Getting Out of Your Own Way

Not long ago, I had a Skype meeting with a guy who was training me on some technical stuff related to my website.

Long story short, I'm not a computer expert. So I'm learning these things as I go, making plenty of mistakes along the way. 

 

THAT'S THE GOOD NEWS. 

Blogging has helped me to:

  • Take imperfect action
  • Mess some things up
  • Learn and grow.

 

NOW FOR THE BAD NEWS... 

As I explained some of my difficulties and frustrations to the tech guy, he told me something that I've heard many times throughout my life.

He said, "I think you're being a little hard on yourself."

Sigh.

That all-too-familiar comment. A comment I've heard over and over again throughout my life. 

The comment that makes me realize that something is getting in my way... again.

And that something is ME.   

 

The real difficulty is to overcome how you think about yourself. -Maya Angelou

 

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So often, we're our own worst enemy, aren't we? Instead of seeing what we do right, we see what goes wrong. Instead of focusing on our strengths, we fixate on our weaknesses. Instead of having confidence, we question our abilities.  

 

I recently watched a movie with my husband, which illustrated this point so well. 

My poor husband. He would have chosen some sort of Viking movie. We ended up watching I Feel Pretty. A total chick flick. A female empowerment chick flick. The best kind. :)

I Feel Pretty
Starring Amy Schumer, Michelle Williams, Rory Scovel, Emily Ratajkowski, Naomi Campbell

If you haven't seen it, the movie is about a girl who lacks self confidence and fixates on her negative qualities. While exercising in a spin class, she falls off her bike (very dramatically) and suffers a head injury. After that, she starts seeing herself differently.

She sees herself as beautiful and amazing. Her newfound confidence completely changes her demeanor, and it mesmerizes those around her.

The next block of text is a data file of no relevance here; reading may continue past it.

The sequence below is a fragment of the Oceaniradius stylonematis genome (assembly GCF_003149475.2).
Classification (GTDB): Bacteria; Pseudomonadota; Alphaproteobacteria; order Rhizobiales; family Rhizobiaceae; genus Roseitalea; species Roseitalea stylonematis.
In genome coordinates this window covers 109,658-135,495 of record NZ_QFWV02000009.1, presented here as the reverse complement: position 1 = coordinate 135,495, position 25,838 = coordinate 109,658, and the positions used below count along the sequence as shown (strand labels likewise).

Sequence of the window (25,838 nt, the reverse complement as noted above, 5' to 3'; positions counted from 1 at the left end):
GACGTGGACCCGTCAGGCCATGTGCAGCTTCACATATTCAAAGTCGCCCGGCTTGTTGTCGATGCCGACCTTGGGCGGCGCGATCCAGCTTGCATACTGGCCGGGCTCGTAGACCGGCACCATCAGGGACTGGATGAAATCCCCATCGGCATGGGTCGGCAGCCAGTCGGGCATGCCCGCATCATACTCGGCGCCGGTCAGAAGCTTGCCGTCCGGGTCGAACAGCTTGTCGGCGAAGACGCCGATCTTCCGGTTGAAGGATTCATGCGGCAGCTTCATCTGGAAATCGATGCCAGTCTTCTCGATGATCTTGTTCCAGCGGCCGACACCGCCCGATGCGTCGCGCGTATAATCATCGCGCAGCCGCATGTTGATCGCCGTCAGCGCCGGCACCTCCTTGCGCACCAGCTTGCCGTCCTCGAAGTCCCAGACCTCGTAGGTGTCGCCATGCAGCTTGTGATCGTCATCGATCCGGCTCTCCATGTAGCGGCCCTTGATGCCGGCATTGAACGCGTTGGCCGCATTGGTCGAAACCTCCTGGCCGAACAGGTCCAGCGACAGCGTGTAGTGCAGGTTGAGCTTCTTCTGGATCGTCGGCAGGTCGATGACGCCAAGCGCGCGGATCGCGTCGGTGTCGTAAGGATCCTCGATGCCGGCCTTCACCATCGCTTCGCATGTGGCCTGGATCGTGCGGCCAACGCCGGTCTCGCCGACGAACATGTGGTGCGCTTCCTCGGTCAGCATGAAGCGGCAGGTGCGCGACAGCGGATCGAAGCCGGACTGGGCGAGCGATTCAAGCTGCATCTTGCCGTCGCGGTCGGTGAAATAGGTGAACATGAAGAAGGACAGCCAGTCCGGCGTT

She's the same person, with the same physical appearance and abilities. The only thing that changed is how she thought about herself, and this positively impacted many areas of her life. 

Reminds me of this classic quote by Henry Ford:

Whether you think you can, or think you can't, you're right. 

 

Whether You Think You Can.png

 

As for my own confidence-lacking, self-sabotaging thoughts that like to creep up from time to time...

I'm grateful when people call me out on being overly harsh on myself. The computer tech guy didn't know it, but when he went to work that day, he positively impacted my mental health. He helped me to recognize that my "inner mean girl" was getting in my way again

 

 

A couple years ago, I completed a program called the Whole Health Medicine Institute. In that program, Dr. Lissa Rankin and Amy Ahlers taught me something that I've found valuable.

They taught me that a good way to handle the self-destructive parts of our ego is "like a small child we love." We can allow the small child "in the car" without allowing them to take the wheel.

In other words, we can lovingly accept these parts of ourselves without letting them define who we are.  

My "inner mean girl" is just fearful and insecure. She's highly critical because she's afraid of making mistakes. She likes to hide behind the veil of perfectionism.  She's very uneasy with putting her guard down and showing her flaws. 

There's no shortage of criticism from her, whether it be about my abilities, my appearance, or my character.

I've learned that when she starts trying to run the show, I need to affectionately (yet firmly) buckle this scared child in the back seat.

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Life's too short to let her drive. 

She doesn't get me very far. :)